Weeks after a federal jury ruled that Boeing Co. did not discriminate against thousands of black employees in promotions, the judge in the case handed the airplane maker a victory Tuesday in a separate but related decision.
On Dec. 21, a jury rejected the plaintiffs' class-action claim that they had been victims of "disparate treatment," or intentional discrimination.
In a ruling released late Tuesday, U.S. District Judge Marsha Pechman said the same plaintiffs - about 4,200 salaried workers - failed to prove that Boeing's promotion policies unintentionally hurt them.
Pechman said the plaintiffs did not prove that Boeing's decision-making system for promotions was "undisciplined." She noted that Boeing had written guidelines for promoting employees, and policies for challenging the denial of a promotion to the Equal Employment Opportunity Commission.
Pechman also said Boeing could not be faulted for not requiring managers to identify the questions they'll ask of candidates before interviewing them and to ask the same set of questions of all candidates for a promotion.
Interestingly, the coourt only heard the case after the 9th Circuit threw out a $7.3 million settlement between the company and the class "in April 2003, agreeing with a minority of the class members that the payout was inadequate and attorneys were being paid too much."
Thursday, January 19, 2006
According to BeneBlog, in Frank Lupiani v Wal-Mart Stores, No. 04-1392 (8th Cir. 1/19/06), "[t]he 8th Circuit Court of Appeals reversed a district court’s
dismissal of an ERISA lawsuit [against Wal-Mart],
remanding the case for further proceedings on the suit’s claims."
BeneBlog goes on to the explain the case this way:
The dispute arose in connection with a unionization attempt by Wal-Mart employees. The union election was not held as the employees instead brought charges against Wal-Mart before the National Labor Relations Board, claiming that unionization efforts were improperly undermined by Wal-Mart’s Union Exclusion Clause in its 401(k) plan, profit-sharing plan, and health and welfare plan.
Settlement discussions involving the NLRB are said to be in progress.
Separately, the employees brought a lawsuit under ERISA, claiming that the plans’ summary plan descriptions (SPDs) were misleading and inaccurate. The plaintiffs also argued that Wal-Mart violated fiduciary duties by placing the union exclusion in Associate Benefit Books.
The District Court for the Western District of Arkansas dismissed the ERISA complaint, concluding that it lacked subject matter jurisdiction due to preemption by the primary jurisdiction of the NLRB under the National Labor Relations Act. The 8th Circuit has reversed that dismissal, finding no conflict between ERISA and NLRA with respect to the claims raised.
The whole entry from BeneBlog can be found here.
So says Dennis O'Dell, head of the UMW health and safety division. As a result of this most recent bloodshed, the USA Today reports in this article that:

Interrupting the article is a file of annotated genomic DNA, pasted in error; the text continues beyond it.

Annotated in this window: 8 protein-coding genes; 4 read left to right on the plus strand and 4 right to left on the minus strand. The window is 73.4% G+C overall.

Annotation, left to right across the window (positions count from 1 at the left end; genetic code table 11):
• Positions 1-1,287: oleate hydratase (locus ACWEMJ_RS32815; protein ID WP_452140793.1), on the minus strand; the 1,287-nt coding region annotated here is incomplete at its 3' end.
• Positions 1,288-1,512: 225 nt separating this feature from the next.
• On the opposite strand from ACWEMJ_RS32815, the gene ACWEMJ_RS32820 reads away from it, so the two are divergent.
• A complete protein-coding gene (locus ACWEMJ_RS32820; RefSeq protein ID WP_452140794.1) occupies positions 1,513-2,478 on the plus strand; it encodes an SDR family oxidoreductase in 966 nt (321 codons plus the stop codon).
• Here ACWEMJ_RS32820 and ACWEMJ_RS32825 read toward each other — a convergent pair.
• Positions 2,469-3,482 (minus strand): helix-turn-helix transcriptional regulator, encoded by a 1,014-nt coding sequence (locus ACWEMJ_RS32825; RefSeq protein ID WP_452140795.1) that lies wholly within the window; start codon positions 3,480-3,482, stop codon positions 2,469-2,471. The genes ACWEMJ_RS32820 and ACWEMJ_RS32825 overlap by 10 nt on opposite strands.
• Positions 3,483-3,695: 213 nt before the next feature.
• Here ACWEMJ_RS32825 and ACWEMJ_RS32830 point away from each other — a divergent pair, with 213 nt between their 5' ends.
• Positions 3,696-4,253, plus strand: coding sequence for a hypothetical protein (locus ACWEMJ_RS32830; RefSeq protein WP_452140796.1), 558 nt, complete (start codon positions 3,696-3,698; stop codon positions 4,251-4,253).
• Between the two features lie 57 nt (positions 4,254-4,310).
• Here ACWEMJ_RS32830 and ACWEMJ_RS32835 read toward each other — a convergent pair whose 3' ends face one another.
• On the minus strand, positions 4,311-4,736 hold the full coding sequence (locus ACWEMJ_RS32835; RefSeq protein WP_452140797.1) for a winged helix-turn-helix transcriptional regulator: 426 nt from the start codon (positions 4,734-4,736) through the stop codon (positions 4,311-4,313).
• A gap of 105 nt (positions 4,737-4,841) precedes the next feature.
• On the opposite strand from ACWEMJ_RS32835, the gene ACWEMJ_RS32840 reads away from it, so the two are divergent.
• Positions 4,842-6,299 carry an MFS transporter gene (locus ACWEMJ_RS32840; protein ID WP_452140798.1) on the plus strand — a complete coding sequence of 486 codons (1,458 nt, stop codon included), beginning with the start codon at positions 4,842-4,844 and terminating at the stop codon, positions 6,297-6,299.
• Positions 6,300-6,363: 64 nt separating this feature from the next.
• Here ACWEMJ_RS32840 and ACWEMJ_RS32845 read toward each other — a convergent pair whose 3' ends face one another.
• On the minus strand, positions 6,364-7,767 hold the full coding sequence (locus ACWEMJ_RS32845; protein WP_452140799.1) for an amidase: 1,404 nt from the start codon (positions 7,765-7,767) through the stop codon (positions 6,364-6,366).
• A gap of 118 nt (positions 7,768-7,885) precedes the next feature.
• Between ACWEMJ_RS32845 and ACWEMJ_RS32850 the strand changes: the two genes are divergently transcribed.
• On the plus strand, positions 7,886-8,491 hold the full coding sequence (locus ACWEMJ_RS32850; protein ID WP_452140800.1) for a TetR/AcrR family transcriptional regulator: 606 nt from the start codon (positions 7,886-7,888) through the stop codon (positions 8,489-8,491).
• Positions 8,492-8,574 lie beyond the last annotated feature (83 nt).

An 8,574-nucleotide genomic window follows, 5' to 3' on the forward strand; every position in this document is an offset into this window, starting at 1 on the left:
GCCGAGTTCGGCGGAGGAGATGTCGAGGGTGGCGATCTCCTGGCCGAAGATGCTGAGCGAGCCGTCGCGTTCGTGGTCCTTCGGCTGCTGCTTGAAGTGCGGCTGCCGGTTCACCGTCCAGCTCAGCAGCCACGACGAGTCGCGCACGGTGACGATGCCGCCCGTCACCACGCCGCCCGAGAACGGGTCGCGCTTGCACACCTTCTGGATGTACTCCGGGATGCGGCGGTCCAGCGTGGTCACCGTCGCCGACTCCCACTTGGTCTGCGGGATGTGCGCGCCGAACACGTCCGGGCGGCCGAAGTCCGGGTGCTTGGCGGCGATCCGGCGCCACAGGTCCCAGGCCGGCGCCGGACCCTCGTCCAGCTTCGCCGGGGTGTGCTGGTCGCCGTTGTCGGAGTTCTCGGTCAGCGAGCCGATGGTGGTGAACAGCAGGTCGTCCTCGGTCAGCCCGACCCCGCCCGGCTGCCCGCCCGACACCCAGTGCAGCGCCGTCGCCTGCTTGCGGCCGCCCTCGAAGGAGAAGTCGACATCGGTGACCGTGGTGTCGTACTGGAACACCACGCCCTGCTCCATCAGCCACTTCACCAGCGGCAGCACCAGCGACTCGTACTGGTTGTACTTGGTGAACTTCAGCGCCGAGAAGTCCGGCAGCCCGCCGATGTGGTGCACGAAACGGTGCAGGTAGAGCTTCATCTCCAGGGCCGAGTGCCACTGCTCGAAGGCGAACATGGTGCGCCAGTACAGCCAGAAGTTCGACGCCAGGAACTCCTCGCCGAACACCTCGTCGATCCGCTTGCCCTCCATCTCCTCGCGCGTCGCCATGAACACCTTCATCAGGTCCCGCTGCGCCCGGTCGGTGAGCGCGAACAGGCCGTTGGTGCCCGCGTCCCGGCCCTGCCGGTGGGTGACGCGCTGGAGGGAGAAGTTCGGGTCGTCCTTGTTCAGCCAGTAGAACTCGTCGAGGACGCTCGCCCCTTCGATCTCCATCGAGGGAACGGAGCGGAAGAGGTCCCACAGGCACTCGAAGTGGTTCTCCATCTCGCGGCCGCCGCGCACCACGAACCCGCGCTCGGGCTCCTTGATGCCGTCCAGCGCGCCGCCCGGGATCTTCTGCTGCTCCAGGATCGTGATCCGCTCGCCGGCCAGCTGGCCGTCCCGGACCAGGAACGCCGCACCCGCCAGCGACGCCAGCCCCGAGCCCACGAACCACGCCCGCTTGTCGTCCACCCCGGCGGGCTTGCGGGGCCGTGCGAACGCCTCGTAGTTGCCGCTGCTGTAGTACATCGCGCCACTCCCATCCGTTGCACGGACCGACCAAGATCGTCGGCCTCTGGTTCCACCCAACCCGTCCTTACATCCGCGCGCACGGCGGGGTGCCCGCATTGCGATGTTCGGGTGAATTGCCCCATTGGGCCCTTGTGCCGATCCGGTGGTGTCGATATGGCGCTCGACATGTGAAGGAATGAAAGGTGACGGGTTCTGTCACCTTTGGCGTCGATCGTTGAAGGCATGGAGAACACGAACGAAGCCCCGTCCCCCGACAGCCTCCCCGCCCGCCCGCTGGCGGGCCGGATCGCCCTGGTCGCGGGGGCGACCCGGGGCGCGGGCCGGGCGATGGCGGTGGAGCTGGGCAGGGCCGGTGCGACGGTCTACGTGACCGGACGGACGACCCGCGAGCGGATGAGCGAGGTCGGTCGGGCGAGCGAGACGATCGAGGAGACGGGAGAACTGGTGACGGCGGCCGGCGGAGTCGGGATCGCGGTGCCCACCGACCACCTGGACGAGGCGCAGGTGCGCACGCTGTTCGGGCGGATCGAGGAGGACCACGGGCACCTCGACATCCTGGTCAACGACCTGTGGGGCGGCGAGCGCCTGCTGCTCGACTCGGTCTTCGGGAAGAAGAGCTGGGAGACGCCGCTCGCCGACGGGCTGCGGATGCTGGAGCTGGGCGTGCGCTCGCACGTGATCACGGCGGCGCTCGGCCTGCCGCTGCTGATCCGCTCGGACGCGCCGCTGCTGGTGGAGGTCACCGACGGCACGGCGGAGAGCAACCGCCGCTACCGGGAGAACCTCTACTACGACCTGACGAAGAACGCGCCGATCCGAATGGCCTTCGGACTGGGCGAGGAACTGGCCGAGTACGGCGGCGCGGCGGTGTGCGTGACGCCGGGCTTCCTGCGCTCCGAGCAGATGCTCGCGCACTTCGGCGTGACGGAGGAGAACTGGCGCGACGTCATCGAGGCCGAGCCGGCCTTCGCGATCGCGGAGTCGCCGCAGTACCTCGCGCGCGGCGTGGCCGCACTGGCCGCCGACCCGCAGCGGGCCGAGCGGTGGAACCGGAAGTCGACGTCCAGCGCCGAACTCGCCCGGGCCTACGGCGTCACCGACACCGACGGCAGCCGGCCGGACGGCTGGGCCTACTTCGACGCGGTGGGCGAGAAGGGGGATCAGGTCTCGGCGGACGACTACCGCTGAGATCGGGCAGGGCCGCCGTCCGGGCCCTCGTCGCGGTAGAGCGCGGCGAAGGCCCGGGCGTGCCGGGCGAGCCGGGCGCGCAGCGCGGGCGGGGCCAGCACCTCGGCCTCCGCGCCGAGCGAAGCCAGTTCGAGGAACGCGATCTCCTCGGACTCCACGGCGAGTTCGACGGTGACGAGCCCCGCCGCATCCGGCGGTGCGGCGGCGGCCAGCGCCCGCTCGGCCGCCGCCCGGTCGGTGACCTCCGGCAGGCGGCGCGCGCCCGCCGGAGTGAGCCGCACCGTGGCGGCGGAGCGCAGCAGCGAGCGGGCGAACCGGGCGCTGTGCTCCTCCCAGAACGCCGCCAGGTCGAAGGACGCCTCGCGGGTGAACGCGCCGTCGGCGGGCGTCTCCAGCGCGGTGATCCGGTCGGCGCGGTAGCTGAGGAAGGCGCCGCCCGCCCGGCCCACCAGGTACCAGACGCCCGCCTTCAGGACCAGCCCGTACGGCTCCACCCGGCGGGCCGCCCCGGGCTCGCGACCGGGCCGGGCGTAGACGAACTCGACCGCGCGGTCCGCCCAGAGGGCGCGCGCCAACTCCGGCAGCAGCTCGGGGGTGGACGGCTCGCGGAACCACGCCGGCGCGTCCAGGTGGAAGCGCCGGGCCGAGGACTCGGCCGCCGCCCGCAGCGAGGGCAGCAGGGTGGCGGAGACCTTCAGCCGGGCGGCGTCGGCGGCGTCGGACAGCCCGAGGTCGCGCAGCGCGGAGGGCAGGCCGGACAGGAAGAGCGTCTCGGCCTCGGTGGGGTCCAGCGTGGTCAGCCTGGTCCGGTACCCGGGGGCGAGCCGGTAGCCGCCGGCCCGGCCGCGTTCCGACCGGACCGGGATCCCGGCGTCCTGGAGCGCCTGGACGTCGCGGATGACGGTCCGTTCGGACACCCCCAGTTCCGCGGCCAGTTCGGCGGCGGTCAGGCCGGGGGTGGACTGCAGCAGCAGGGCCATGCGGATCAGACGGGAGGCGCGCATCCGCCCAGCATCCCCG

Labor leaders and regulators are pushing for the nation's first mine-safety reforms in nearly 30 years and hope to nearly quadruple the maximum fine for serious violations in the wake of this month's mine disaster in West Virginia, miners and safety experts said Wednesday.
Unfortunately, it usually takes a tragedy to get any type of increased mine safety protection. The story about how legislation and action only follow tragedy can be found here.
From PlanSponsor.com from yesterday:
More than 200 health-care workers at 13 Southern California residential care facilities will receive $637,000 in back wages following an investigation by the US Department of Labor's Wage and Hour Division. Investigators alleged that the separate facilities failed to pay overtime when employees worked an aggregate of more than 40 hours at two or more facilities during the same workweek.
The rest of the story is here.
Business Insurance.com is reporting that:
Following the lead of Maryland, lawmakers in West Virginia have introduced legislation that would require employers with 10,000 or more employees to devote at least 8% of their payroll to employees’ health care costs.
Those employers that don’t meet the 8% threshold would be required to pay the difference to the state’s Medicaid insurance program.
The bill is similar to the Fair Share Health Care Act, also known as the "Wal-Mart bill," that was enacted last week in Maryland following the Legislature’s override of Gov. Robert Ehrlich’s veto of the measure late last year.
The rest of the story here.
Investors should applaud the SEC's vote [Tuesday] to propose an expansion in disclosure requirements for executive pay. While there is room for reasonable disagreement on the merits of prevailing pay arrangements, there can be little disagreement on the quality of disclosure practices. These are highly inadequate.
Companies have commonly taken a "lawyerly" approach, not disclosing to investors much more than SEC regulations explicitly require. As a result, some information necessary to form a good picture of pay packages isn't disclosed. Other information is disclosed in ways that obfuscate, not inform. Investors shouldn't have to devote significant time and effort to put together a company jigsaw puzzle.
Click here for the rest of the article.
Wednesday, January 18, 2006
From the Labor Law Blog:
On Tuesday, January 17, President Bush recess appointed Dennis P. Walsh to be a Member of the NLRB. The White House's announcement is here.
This recess appointment brings the Board to full strength.
In a previous post, I noted that when Member Kirsanow was recessed appointed, Walsh was not (see here). I guess that oversight has now been corrected.
Courts have always treated retiree health care cases differently depending on whether the case involves a unionized or non-unionized workplace. In short, courts are much more likely to uphold retiree health benefits in the union context. The reason being that under "the 6th Circuit’s 1984 decision in UAW v. Yardman Inc., which characterized retiree benefits as 'status' benefits that carry an inference, barring clear evidence to the contrary, that parties to a collective bargaining agreement intend those benefits to survive the end of the current bargaining cycle."
Yesterday's decision in the case of Yolton v. El Paso Tennessee Pipeline Co., Nos. 04-1182/1818/1821/2492 (6th Cir. 1/17/06), continues the trend of holding employer's to their retiree health benefit promises in the unionized workplace.
The rest of the story is available from BeneBlog.